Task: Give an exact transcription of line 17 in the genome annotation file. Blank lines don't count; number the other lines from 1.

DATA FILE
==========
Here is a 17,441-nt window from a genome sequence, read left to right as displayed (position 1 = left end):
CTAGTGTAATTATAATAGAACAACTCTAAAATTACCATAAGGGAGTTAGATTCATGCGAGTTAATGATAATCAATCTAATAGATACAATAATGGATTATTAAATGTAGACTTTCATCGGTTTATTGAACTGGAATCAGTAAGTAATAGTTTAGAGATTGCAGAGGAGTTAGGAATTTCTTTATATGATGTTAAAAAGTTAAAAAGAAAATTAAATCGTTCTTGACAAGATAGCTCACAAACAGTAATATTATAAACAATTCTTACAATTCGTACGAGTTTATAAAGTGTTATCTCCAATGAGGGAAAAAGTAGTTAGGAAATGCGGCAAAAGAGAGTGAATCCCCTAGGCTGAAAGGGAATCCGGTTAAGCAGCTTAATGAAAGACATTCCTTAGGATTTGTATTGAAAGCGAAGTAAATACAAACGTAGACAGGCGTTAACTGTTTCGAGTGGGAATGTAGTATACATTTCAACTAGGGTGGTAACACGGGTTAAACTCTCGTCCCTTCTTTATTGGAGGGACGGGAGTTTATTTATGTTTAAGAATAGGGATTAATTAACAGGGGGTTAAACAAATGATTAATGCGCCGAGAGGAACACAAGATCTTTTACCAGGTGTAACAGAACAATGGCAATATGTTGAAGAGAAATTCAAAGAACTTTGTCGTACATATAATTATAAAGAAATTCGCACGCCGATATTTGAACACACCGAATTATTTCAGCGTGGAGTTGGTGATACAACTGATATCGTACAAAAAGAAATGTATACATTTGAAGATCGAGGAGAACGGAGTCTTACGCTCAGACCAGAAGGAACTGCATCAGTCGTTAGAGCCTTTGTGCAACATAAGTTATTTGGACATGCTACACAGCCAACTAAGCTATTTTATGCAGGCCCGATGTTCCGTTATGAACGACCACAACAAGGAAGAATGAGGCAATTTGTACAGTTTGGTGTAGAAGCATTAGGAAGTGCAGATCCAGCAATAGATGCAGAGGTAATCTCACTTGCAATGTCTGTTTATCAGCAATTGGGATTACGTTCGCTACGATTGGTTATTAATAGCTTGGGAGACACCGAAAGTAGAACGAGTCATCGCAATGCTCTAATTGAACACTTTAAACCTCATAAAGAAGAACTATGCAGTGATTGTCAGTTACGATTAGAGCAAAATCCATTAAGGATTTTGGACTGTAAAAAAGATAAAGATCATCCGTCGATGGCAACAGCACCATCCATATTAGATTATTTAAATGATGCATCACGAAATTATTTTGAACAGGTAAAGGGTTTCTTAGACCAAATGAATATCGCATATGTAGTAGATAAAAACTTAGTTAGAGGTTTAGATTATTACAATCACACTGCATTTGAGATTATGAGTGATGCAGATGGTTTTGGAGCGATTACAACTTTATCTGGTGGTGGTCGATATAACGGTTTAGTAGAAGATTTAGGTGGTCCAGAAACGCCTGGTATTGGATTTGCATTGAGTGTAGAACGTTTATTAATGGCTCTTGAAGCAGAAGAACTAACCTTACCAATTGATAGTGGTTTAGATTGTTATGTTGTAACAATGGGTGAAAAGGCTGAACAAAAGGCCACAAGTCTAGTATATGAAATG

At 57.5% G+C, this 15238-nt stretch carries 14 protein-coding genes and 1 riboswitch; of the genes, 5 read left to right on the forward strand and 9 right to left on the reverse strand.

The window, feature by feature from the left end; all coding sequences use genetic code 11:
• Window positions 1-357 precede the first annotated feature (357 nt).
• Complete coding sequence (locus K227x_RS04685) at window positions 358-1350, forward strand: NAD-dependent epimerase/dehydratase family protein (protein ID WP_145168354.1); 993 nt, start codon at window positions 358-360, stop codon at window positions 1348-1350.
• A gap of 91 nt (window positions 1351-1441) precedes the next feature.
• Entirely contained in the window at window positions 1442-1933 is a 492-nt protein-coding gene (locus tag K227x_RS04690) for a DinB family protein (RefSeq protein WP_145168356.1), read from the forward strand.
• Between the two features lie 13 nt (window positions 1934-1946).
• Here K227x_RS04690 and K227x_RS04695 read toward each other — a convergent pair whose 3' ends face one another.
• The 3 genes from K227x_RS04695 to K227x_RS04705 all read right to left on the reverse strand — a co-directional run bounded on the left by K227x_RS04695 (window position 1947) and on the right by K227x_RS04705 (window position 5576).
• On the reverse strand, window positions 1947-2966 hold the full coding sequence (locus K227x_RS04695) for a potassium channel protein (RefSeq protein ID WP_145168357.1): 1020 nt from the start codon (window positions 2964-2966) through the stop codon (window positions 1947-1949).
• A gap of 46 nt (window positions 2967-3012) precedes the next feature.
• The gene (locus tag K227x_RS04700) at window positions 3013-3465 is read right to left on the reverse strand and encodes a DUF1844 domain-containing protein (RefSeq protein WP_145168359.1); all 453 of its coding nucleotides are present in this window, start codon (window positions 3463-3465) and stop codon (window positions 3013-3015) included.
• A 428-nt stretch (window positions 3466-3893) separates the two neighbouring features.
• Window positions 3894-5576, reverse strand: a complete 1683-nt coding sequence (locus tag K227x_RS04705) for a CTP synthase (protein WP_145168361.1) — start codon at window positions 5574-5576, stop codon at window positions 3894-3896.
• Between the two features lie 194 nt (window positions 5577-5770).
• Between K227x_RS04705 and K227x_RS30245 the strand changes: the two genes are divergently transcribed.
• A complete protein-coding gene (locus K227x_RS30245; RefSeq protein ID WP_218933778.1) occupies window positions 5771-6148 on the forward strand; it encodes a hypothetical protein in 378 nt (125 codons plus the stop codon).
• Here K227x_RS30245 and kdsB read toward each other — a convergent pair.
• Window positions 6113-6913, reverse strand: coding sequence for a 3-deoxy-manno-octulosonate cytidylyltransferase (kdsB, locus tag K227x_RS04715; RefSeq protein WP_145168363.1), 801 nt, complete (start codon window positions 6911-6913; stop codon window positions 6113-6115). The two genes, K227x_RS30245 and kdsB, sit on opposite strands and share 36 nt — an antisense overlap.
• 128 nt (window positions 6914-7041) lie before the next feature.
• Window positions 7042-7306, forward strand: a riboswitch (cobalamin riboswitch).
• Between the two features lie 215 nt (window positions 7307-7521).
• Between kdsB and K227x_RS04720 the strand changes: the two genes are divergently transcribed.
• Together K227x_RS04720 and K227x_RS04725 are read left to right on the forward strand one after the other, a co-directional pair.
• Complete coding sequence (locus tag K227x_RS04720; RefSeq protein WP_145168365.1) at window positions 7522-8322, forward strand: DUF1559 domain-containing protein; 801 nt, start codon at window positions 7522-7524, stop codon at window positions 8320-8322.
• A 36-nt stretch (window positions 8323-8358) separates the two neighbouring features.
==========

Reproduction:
• Between the two features lie 194 nt (window positions 5577-5770).